“For example, Zenger (1992) studied several hundred engineers at two high-tech companies and found that 32% of the engineers in one company and 42% in the other rated their own performance in the top 5% of all engineers. Imagine the difficulty of conducting honest performance evaluations for these engineers.
Although workers may find it tempting to blame their supervisors when they receive a less than stellar evaluation, research suggests that they should trust their supervisor’s views more than their own.” (Dunning)
Imagine that, I know you can, most line managers will battle with this scenario many times in their career. Now one of the worst things a line manager can do is to leave all of the feedback until the annual review when there is no time left for an individual to make changes to their performance. That is as much an issue of poor performance on the Line Manager’s behalf. Regular reviews are essential.
But for you:
Self Evaluation Time – Out with the ol’ mirror.
We all need to be very aware of our limitations. How do we do this? We need to constantly work at improving our self-evaluation skills. That’s our ability to consider our performance, our actions, behaviour and activity and critically assess these against the targets, goals we set ourselves, or even simply our intensions.
Now I know you’re thinking, “How do I evaluate my own performance when you’ve just said, research has proven, I have no idea how well or otherwise I am doing?”
Okay, let’s get practical. Out with the self-improvement toolbox. 3 Great tips
Don’t leave the management of your performance and development entirely up to your manager. It’s a new world and there is a strong expectation that we each manage our destiny.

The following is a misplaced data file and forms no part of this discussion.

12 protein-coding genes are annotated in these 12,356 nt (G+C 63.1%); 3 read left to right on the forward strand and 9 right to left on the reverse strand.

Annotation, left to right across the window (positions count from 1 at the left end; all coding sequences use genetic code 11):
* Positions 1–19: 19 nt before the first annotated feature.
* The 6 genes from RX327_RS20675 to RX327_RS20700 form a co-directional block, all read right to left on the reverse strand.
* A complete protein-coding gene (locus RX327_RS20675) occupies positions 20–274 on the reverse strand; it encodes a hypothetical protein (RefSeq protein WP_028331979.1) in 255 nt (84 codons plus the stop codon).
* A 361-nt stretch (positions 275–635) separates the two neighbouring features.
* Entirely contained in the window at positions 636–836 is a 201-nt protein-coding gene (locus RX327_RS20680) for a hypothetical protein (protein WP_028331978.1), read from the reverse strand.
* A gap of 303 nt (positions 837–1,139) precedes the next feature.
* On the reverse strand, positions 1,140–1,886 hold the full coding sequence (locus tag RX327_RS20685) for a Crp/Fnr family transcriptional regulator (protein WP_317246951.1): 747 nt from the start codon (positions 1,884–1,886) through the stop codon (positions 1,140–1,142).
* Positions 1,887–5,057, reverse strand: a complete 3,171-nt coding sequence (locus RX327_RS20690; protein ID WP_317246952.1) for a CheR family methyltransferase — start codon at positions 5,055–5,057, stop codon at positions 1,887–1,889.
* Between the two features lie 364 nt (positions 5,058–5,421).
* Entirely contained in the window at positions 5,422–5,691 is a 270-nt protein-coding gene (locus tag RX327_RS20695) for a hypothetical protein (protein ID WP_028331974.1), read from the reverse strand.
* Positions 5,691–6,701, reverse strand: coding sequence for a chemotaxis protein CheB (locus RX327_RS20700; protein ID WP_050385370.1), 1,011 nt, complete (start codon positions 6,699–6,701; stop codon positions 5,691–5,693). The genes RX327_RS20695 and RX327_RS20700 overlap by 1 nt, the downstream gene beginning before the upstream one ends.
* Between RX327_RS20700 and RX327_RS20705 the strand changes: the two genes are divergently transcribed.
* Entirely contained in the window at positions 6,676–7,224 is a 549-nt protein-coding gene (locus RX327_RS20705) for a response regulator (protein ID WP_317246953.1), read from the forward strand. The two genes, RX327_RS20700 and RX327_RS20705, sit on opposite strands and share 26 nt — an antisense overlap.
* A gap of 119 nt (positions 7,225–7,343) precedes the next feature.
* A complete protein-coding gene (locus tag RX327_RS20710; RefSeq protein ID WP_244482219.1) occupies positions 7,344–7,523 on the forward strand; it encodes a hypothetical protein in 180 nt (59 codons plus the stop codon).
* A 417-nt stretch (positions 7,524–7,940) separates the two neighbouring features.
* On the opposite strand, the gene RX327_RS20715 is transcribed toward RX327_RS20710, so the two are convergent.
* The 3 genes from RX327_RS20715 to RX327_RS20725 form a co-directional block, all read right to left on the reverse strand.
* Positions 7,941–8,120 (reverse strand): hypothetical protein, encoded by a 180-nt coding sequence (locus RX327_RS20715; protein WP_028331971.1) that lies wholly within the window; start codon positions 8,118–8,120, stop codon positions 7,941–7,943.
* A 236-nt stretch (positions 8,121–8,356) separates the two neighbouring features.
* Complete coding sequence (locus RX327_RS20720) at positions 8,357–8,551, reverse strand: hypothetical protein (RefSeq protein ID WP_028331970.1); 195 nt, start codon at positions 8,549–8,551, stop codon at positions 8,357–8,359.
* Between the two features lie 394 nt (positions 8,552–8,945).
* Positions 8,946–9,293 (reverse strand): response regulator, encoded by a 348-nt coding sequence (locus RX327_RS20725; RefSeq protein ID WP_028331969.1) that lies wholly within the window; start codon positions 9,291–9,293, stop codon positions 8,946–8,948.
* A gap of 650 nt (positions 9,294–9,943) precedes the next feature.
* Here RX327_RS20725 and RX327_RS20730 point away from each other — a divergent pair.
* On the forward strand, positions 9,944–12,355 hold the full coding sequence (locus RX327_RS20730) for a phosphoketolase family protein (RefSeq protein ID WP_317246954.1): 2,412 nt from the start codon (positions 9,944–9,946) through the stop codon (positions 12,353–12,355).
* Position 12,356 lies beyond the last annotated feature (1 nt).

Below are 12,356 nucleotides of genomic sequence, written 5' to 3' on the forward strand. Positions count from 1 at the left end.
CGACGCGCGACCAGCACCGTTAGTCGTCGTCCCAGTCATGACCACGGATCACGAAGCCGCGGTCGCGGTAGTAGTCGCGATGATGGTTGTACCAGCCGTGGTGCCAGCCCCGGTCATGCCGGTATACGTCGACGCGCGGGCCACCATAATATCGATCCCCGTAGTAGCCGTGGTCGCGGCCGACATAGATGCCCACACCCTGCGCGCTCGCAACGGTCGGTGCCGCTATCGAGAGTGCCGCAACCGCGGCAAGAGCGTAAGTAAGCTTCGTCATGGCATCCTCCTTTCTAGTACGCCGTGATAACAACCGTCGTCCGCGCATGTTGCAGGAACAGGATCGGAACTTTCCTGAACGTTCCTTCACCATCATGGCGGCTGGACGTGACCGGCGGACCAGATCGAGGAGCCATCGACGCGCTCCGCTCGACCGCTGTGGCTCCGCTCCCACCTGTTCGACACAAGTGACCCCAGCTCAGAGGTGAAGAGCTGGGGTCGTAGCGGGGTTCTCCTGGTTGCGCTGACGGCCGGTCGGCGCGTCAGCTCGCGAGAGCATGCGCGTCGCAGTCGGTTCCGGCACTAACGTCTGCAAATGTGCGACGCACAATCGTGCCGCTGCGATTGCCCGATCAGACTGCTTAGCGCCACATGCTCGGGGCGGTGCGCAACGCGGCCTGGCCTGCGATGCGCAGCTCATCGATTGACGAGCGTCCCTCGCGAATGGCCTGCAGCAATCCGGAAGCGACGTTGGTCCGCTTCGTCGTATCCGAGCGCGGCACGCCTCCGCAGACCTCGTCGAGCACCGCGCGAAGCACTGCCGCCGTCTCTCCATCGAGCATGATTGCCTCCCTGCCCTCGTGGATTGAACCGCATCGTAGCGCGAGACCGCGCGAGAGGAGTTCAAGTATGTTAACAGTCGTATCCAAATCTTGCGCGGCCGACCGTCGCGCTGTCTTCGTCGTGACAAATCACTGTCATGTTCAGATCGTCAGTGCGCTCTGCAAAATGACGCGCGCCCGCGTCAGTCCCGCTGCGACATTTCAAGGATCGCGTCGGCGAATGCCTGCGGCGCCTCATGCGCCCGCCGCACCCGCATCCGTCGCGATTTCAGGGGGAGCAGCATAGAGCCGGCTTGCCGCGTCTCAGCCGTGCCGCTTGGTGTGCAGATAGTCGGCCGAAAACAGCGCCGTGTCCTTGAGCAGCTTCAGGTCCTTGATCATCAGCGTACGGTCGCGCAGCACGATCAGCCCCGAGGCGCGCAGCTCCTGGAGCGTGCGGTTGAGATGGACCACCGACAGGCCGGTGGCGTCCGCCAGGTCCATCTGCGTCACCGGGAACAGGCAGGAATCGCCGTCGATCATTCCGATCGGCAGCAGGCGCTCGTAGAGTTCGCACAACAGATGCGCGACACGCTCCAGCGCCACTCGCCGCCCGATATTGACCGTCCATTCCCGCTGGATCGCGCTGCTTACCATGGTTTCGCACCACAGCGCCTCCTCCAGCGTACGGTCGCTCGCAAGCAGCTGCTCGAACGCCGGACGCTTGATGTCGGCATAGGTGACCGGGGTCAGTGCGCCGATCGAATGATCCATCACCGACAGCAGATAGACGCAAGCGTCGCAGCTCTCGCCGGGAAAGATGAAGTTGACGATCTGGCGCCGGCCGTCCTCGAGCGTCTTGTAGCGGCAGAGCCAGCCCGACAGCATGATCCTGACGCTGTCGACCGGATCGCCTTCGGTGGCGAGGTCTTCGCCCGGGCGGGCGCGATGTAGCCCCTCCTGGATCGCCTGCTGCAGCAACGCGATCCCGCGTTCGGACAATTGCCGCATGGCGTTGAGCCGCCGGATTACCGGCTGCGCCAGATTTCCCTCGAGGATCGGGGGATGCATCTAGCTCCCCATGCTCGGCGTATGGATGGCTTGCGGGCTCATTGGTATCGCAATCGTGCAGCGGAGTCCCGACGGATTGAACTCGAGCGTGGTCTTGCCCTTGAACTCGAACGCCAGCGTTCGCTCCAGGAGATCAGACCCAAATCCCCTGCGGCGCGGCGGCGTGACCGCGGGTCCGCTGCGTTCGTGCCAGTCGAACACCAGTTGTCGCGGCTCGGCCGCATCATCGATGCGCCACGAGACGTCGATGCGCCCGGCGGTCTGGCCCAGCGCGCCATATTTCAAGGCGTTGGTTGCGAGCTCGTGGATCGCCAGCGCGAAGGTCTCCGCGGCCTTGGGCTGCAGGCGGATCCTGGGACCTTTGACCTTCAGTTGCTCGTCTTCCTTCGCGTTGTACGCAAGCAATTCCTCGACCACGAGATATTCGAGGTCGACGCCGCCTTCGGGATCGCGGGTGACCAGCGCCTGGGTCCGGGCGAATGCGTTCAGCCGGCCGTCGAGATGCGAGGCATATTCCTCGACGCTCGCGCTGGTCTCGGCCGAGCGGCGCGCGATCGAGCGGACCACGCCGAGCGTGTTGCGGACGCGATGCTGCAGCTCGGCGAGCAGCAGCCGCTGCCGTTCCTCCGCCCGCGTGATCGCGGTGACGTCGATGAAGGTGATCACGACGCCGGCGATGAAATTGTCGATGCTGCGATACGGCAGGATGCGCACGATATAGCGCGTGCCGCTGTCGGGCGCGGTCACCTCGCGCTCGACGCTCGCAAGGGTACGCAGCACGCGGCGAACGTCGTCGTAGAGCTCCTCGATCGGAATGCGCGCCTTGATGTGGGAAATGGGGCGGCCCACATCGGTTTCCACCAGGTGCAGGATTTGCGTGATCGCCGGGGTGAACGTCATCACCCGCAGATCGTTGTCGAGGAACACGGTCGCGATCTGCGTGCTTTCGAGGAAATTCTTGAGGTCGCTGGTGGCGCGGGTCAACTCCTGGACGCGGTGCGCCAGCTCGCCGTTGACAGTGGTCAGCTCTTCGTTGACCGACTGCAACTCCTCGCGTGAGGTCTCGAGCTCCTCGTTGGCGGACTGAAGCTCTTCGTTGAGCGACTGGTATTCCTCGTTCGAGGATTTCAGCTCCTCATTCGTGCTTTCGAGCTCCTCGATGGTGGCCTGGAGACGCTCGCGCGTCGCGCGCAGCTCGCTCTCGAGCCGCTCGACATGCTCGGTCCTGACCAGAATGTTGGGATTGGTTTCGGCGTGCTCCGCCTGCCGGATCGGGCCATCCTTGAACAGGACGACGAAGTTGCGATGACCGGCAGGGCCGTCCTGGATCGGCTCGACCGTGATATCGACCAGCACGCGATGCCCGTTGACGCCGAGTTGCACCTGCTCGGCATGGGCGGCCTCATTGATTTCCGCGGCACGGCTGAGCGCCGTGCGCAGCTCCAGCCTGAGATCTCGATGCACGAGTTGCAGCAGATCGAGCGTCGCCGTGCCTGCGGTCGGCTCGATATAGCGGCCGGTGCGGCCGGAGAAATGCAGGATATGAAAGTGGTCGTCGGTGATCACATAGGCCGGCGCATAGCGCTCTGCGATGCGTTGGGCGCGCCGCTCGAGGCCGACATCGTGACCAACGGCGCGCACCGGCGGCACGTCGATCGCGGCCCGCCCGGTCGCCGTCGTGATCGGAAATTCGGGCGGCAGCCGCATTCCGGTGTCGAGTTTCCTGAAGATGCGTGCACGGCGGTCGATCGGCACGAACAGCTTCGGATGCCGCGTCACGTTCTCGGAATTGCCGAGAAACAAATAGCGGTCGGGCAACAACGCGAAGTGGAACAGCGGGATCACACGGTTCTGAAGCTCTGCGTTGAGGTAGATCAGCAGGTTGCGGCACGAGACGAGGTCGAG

One of the practical things that you can do, is to diarise your activity, in particular specific activities and outcomes. All of us need to be setting goals and looking to continuously improve in the workplace. The way to do this is to seek feedback and to seek it regularly. We all need to value feedback and see it for the opportunity that it is. It’s from this feedback that we can continually tweak our performance and realign our performance with the expectations of our manager and our companies.
- So set yourself some goals, some SMART goals, record your activity (what you’re doing, the outcomes you expect and what you actually got), and seek feedback from your manager and from your peers in order to clarify and confirm your performance.
- Organise regular meetings with your line manager to ensure you are each aligned in relation to your performance, and to avoid those nasty annual performance review nightmares.
- Surround yourself by people you trust, people who know things that you may not, people who are good at things that you may not be. That’s what smart people do.
Acknowledging that you don’t know everything is the first step to learning a whole lot more.
P.S. I am always really grateful if you share the post on your favourite social media which you can do by just clicking on the buttons on the right hand panel. If you really enjoyed the post then please subscribe for an email alert once a week.
Many thanks to James Westmore for his wonderful artwork.
References: Flawed Self-Assessment Implications for Health, education and the workplace. David Dunning (1), Chip Heath(2) and Jery M. Suls(3) – (1)Department of psychology, Cornwell University; (2)Graduate School of Business, Stanford University; and (3)Department of psychology, University of Iowa